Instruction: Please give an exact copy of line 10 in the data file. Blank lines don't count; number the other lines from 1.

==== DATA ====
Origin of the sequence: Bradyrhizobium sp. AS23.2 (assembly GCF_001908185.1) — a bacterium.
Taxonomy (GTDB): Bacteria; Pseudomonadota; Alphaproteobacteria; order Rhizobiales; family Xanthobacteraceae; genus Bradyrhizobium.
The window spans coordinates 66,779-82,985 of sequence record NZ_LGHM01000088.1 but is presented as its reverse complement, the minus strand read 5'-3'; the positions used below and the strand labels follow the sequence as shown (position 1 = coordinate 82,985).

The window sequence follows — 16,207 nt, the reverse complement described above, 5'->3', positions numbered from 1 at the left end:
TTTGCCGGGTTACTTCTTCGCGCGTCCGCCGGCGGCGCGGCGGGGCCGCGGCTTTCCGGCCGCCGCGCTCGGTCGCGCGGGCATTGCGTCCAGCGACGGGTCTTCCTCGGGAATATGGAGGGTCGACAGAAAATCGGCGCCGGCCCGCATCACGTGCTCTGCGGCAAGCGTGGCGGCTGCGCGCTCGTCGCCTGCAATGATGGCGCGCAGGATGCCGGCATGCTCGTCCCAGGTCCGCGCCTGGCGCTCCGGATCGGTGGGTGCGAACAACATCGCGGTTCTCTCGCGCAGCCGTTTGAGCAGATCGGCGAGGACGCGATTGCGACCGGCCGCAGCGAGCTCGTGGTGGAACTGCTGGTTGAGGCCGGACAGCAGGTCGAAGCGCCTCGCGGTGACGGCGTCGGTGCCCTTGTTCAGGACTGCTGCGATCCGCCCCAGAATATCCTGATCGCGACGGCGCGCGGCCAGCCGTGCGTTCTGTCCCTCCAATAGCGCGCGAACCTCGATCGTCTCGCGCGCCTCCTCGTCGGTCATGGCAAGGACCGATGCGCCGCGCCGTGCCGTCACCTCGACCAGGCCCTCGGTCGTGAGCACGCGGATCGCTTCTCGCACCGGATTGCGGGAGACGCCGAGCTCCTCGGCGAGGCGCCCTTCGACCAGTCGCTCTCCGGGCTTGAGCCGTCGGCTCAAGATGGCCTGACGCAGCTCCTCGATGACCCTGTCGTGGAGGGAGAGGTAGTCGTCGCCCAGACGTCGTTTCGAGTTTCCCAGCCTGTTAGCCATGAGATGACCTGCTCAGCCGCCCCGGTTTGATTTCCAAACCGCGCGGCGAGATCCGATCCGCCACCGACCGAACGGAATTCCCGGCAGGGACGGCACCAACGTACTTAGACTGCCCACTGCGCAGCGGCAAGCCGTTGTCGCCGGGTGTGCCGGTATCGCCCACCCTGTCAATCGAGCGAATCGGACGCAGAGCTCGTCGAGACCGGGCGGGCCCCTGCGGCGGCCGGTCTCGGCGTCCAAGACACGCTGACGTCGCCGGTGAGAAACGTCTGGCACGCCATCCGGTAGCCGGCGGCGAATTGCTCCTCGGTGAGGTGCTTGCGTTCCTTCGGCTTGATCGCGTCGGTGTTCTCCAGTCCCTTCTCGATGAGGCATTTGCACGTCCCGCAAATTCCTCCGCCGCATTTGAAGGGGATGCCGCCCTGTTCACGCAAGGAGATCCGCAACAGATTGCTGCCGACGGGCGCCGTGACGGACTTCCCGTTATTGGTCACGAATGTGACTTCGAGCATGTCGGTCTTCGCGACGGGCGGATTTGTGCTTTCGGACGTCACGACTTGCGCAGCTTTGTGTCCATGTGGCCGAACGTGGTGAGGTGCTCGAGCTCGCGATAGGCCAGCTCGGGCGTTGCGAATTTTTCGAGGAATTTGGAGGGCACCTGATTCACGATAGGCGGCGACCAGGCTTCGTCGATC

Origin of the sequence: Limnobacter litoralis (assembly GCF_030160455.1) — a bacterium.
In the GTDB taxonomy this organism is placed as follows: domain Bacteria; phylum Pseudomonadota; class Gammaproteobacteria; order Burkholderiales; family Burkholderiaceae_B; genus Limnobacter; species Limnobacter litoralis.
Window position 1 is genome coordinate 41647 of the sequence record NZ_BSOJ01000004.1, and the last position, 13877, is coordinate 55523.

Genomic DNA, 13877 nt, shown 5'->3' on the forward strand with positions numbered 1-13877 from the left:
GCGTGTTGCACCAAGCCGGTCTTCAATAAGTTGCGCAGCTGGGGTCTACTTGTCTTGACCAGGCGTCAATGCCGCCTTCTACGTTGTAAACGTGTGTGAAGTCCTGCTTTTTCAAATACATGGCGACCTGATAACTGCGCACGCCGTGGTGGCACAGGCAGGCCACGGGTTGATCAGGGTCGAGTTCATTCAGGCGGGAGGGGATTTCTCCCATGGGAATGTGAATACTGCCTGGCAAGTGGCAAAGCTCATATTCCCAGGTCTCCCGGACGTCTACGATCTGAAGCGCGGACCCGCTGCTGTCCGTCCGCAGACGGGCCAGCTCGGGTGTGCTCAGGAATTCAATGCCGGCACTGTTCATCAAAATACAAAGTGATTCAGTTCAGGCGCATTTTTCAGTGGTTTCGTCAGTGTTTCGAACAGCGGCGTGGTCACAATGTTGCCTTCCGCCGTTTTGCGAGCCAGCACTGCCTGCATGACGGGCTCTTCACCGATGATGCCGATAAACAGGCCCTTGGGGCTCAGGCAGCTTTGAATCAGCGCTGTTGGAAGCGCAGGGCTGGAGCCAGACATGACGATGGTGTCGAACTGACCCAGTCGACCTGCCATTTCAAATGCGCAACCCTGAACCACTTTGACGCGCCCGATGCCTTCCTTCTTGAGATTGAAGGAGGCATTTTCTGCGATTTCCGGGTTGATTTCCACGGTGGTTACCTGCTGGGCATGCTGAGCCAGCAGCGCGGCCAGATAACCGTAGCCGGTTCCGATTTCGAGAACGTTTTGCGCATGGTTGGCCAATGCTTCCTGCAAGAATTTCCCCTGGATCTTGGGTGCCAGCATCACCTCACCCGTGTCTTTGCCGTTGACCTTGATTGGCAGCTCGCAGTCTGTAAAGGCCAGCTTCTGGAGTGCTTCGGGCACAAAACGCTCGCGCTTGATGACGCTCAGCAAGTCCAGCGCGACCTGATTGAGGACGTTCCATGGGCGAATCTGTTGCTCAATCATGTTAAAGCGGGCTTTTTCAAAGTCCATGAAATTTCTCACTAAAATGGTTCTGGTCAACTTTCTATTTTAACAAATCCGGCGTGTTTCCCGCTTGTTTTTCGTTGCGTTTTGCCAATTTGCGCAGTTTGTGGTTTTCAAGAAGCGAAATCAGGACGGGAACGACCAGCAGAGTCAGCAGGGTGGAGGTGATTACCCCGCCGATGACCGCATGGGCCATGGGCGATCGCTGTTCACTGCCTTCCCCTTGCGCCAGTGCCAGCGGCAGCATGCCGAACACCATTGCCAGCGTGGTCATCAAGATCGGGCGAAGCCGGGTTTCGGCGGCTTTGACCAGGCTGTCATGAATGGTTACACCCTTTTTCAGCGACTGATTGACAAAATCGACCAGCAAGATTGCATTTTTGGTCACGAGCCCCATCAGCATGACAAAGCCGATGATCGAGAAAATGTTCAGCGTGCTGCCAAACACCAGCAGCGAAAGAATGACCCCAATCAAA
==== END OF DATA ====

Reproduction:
GCGTGTTGCACCAAGCCGGTCTTCAATAAGTTGCGCAGCTGGGGTCTACTTGTCTTGACCAGGCGTCAATGCCGCCTTCTACGTTGTAAACGTGTGTGAAGTCCTGCTTTTTCAAATACATGGCGACCTGATAACTGCGCACGCCGTGGTGGCACAGGCAGGCCACGGGTTGATCAGGGTCGAGTTCATTCAGGCGGGAGGGGATTTCTCCCATGGGAATGTGAATACTGCCTGGCAAGTGGCAAAGCTCATATTCCCAGGTCTCCCGGACGTCTACGATCTGAAGCGCGGACCCGCTGCTGTCCGTCCGCAGACGGGCCAGCTCGGGTGTGCTCAGGAATTCAATGCCGGCACTGTTCATCAAAATACAAAGTGATTCAGTTCAGGCGCATTTTTCAGTGGTTTCGTCAGTGTTTCGAACAGCGGCGTGGTCACAATGTTGCCTTCCGCCGTTTTGCGAGCCAGCACTGCCTGCATGACGGGCTCTTCACCGATGATGCCGATAAACAGGCCCTTGGGGCTCAGGCAGCTTTGAATCAGCGCTGTTGGAAGCGCAGGGCTGGAGCCAGACATGACGATGGTGTCGAACTGACCCAGTCGACCTGCCATTTCAAATGCGCAACCCTGAACCACTTTGACGCGCCCGATGCCTTCCTTCTTGAGATTGAAGGAGGCATTTTCTGCGATTTCCGGGTTGATTTCCACGGTGGTTACCTGCTGGGCATGCTGAGCCAGCAGCGCGGCCAGATAACCGTAGCCGGTTCCGATTTCGAGAACGTTTTGCGCATGGTTGGCCAATGCTTCCTGCAAGAATTTCCCCTGGATCTTGGGTGCCAGCATCACCTCACCCGTGTCTTTGCCGTTGACCTTGATTGGCAGCTCGCAGTCTGTAAAGGCCAGCTTCTGGAGTGCTTCGGGCACAAAACGCTCGCGCTTGATGACGCTCAGCAAGTCCAGCGCGACCTGATTGAGGACGTTCCATGGGCGAATCTGTTGCTCAATCATGTTAAAGCGGGCTTTTTCAAAGTCCATGAAATTTCTCACTAAAATGGTTCTGGTCAACTTTCTATTTTAACAAATCCGGCGTGTTTCCCGCTTGTTTTTCGTTGCGTTTTGCCAATTTGCGCAGTTTGTGGTTTTCAAGAAGCGAAATCAGGACGGGAACGACCAGCAGAGTCAGCAGGGTGGAGGTGATTACCCCGCCGATGACCGCATGGGCCATGGGCGATCGCTGTTCACTGCCTTCCCCTTGCGCCAGTGCCAGCGGCAGCATGCCGAACACCATTGCCAGCGTGGTCATCAAGATCGGGCGAAGCCGGGTTTCGGCGGCTTTGACCAGGCTGTCATGAATGGTTACACCCTTTTTCAGCGACTGATTGACAAAATCGACCAGCAAGATTGCATTTTTGGTCACGAGCCCCATCAGCATGACAAAGCCGATGATCGAGAAAATGTTCAGCGTGCTGCCAAACACCAGCAGCGAAAGAATGACCCCAATCAAA